Sunday, November 28, 2010

BOWEL MOVEMENT - some informations

OBSERVE -AS YOU SIT ON THE THRONE Each morning!

Question #1: How long does it take you to have a bowel movement?

Less than 60 seconds
More than two minutes
Answer: Healthy bowel movements happen within seconds of sitting on the toilet. Stool should easily come out without straining, grunting, or any discomfort. It should have the consistency of toothpaste. If you have time to read a newspaper while sitting on the toilet—you probably have a problem with constipation or poor bowel health.

Question #2: Does your stool sink immediately?

Yes
No
Answer: Fast sinking stool is a sign of a fiber deficiency in your diet. Healthy stool should slowly descend to the bottom of the toilet bowl. If you have a "fast sinker"—add more fiber-rich foods to you diet. These include fruits, vegetables, nuts, and whole grains.
If your stool sticks to the sides of the toilet or leaves "streak marks"—that's a sign of excess fat in your stool. This can be caused by a poor diet or a sluggish liver.

Question #3: What is the shape of your stool?

Long like a banana
Round, hard pellets
Thin, pencil–shaped
Answer: Healthy stool averages about four to six inches long and shaped like a banana or a torpedo.
Very narrow, pencil-shaped stool is a sign your colon walls are impacted or you have polyps or growth on the inside of your colon or rectum. This causes the stool to squeeze to get through. Stress can also create narrow stool.

Hard, round, or pellet-shaped stool is a possible sign of poor liver function, lack of exercise, dehydration, or constipation.

Question #4: Is your stool accompanied by foul odor?

Yes
No
Answer: Gas or odor is a sign of a bacterial imbalance in your intestinal flora. The "bad" bacteria release foul-smelling gases and toxins that can cramp your colon and create embarrassing odors.
You can eliminate this odor by removing debris and encrusted feces from the walls of your intestines and restoring the balance in your intestinal flora.

Question #5: What color is your stool?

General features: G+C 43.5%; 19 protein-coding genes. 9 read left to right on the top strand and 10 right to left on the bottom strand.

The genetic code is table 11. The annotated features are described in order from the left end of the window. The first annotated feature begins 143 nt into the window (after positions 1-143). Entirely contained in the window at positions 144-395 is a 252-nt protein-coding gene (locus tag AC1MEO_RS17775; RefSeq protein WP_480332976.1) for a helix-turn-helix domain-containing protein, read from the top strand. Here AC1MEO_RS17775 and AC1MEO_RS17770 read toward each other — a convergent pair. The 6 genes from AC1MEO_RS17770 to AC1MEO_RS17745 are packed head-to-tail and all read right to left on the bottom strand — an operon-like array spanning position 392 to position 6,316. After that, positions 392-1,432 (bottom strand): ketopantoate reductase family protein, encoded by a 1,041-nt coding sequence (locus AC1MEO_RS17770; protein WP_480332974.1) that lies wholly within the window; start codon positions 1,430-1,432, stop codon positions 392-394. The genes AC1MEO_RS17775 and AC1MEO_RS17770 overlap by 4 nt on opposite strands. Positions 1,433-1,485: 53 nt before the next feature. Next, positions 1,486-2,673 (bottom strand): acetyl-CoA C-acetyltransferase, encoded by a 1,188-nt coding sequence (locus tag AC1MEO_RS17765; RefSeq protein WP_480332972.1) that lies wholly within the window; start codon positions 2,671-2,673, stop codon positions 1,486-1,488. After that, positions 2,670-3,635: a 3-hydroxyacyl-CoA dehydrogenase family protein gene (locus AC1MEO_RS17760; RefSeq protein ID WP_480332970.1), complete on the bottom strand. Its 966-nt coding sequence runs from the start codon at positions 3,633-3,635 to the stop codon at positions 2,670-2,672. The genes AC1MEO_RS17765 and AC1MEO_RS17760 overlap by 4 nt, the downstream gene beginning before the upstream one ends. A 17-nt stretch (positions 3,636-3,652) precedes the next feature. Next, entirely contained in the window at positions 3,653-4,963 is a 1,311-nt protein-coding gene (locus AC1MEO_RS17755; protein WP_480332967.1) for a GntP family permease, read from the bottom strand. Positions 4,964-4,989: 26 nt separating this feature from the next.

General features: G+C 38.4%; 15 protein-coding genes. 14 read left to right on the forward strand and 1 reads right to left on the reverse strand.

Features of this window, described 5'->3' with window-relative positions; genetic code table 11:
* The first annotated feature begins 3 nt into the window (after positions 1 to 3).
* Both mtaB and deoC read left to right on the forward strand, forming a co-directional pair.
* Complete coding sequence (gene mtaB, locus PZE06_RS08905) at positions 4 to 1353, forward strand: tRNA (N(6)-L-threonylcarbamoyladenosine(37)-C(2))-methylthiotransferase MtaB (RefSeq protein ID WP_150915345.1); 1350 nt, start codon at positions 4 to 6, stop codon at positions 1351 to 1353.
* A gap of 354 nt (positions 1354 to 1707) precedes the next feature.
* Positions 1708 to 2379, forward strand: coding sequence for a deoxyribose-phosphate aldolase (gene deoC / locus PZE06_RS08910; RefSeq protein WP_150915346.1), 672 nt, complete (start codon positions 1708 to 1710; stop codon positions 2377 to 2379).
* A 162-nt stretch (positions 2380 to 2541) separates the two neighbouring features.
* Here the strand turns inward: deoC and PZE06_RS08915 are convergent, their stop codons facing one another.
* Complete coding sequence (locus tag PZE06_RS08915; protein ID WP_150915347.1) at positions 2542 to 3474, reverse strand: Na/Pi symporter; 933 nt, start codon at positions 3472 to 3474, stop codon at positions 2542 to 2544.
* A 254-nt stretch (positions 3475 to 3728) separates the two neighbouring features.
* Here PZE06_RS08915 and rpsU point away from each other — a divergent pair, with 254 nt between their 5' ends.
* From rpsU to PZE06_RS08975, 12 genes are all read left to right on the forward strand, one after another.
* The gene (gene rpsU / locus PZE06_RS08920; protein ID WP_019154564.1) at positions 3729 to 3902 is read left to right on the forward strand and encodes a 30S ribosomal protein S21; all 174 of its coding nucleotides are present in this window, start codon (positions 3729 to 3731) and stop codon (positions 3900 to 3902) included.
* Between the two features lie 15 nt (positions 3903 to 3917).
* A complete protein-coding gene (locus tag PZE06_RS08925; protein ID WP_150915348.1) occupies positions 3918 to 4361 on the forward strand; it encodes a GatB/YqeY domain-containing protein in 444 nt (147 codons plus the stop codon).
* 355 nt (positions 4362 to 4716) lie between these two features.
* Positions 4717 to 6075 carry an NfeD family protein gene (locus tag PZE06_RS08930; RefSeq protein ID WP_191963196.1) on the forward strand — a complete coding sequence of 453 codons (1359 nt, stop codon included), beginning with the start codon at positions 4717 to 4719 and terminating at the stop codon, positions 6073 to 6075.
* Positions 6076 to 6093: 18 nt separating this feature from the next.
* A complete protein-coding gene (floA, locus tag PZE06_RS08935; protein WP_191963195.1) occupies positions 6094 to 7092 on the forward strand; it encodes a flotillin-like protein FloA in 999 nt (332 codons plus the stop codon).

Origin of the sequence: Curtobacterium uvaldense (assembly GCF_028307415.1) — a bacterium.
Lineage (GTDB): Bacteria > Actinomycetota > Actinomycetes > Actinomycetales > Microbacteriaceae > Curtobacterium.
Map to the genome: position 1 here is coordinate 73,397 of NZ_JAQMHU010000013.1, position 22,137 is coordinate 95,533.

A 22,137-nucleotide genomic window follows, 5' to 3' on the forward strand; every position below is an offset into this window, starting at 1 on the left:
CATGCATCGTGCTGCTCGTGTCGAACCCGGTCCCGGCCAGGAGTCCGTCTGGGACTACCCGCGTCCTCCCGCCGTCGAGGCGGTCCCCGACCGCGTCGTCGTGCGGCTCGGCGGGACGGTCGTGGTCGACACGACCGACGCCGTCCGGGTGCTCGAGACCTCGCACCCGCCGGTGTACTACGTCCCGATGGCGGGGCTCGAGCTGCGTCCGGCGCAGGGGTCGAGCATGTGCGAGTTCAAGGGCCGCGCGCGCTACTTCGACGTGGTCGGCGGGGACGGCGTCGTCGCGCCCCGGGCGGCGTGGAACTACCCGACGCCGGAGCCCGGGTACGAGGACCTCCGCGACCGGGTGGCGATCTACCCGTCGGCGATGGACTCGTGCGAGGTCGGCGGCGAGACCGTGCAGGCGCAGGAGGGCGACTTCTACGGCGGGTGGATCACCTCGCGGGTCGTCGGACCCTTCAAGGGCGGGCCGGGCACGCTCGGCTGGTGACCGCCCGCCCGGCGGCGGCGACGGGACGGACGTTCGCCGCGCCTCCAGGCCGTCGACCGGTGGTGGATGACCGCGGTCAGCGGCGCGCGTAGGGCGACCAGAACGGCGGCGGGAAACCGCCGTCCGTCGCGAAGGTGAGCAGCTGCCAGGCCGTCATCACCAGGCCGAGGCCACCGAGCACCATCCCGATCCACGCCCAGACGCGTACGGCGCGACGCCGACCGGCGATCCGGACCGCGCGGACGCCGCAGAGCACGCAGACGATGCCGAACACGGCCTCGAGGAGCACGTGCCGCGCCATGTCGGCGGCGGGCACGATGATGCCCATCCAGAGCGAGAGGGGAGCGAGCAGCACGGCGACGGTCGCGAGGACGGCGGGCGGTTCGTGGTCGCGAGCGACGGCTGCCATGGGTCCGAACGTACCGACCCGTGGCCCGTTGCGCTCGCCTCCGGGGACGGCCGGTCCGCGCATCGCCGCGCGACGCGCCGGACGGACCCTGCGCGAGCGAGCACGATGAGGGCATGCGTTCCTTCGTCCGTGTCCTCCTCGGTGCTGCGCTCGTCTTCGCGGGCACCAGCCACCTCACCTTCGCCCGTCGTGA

Yellow
Green
Brown
Gray
Black
Bright red

Answer: According the Mayo Clinic research, all shades of brown and even green are considered normal stool colors. And the foods you eat can affect the color of your stool. For example, beets, tomato juice, blueberries, popsicles, and green leafy vegetables can affect your stool color. However, a distinct change in stool color can be a warning sign for health problems.
Yellow-colored stool indicates your food is moving too quickly through your digestive tract—as in the case of diarrhea. If stool is greasy or foul-smelling, it may indicate excess fat caused by malabsorption of nutrients.

Green-colored stool means your food isn't properly being processed through your intestines. As a result, bile isn't broken down—and gives your stool that green color. Green stool can also mean you're eating too much sugar, and not enough grains or salt.
Gray or ashy colored stool indicates undigested fats or heavy use of prescription or over-the-counter drugs that contain aluminum hydroxide. It can also indicate a lack of bile in stool that may be caused by a bile duct obstruction or a liver problem.
Black stool is a serious warning sign for bleeding in the upper gastrointestinal tract—possibly the stomach.

Bright red stool may indicate bleeding in the lower intestinal tract—possibly the large intestine or rectum. Hemorrhoids are usually the source of the bleeding.

Question #6: Do you pass gas while you're having a bowel movement
or have you noticed air or bubbles in your stool?

Yes
No
Answer:Air or bubbles in stool can indicate an intestinal imbalance. Gas producing bacteria may be overgrowing and competing with the healthier flora in your gut.
Please know this: A normal bowel movement happens within 60 seconds of sitting on the toilet. There should be no straining, pain, bleeding or foul odor accompanied with your bowel movements. And wiping afterwards should be easy and simple—using just one or two pieces of toilet paper! (With a little water if u like)

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